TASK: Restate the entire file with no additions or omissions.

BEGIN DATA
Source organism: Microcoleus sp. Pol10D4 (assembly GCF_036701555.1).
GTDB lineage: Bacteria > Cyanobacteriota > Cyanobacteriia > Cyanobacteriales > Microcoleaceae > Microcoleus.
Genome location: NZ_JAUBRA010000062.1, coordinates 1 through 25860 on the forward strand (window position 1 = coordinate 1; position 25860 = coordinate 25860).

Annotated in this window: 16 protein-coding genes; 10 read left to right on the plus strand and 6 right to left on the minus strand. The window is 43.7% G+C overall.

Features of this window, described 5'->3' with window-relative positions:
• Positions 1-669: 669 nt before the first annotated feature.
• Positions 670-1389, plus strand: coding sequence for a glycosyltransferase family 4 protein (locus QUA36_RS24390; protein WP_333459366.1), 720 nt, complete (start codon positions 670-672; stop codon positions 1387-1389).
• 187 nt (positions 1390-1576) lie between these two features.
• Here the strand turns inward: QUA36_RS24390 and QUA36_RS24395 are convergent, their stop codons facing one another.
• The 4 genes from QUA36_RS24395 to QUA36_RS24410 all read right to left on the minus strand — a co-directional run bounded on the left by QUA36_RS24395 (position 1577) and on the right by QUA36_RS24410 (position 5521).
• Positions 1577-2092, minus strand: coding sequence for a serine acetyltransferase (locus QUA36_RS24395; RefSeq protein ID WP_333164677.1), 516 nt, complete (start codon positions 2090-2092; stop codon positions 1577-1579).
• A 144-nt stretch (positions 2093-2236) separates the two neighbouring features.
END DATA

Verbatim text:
Source organism: Microcoleus sp. Pol10D4 (assembly GCF_036701555.1).
GTDB lineage: Bacteria > Cyanobacteriota > Cyanobacteriia > Cyanobacteriales > Microcoleaceae > Microcoleus.
Genome location: NZ_JAUBRA010000062.1, coordinates 1 through 25860 on the forward strand (window position 1 = coordinate 1; position 25860 = coordinate 25860).

Annotated in this window: 16 protein-coding genes; 10 read left to right on the plus strand and 6 right to left on the minus strand. The window is 43.7% G+C overall.

Features of this window, described 5'->3' with window-relative positions:
• Positions 1-669: 669 nt before the first annotated feature.
• Positions 670-1389, plus strand: coding sequence for a glycosyltransferase family 4 protein (locus QUA36_RS24390; protein WP_333459366.1), 720 nt, complete (start codon positions 670-672; stop codon positions 1387-1389).
• 187 nt (positions 1390-1576) lie between these two features.
• Here the strand turns inward: QUA36_RS24390 and QUA36_RS24395 are convergent, their stop codons facing one another.
• The 4 genes from QUA36_RS24395 to QUA36_RS24410 all read right to left on the minus strand — a co-directional run bounded on the left by QUA36_RS24395 (position 1577) and on the right by QUA36_RS24410 (position 5521).
• Positions 1577-2092, minus strand: coding sequence for a serine acetyltransferase (locus QUA36_RS24395; RefSeq protein ID WP_333164677.1), 516 nt, complete (start codon positions 2090-2092; stop codon positions 1577-1579).
• A 144-nt stretch (positions 2093-2236) separates the two neighbouring features.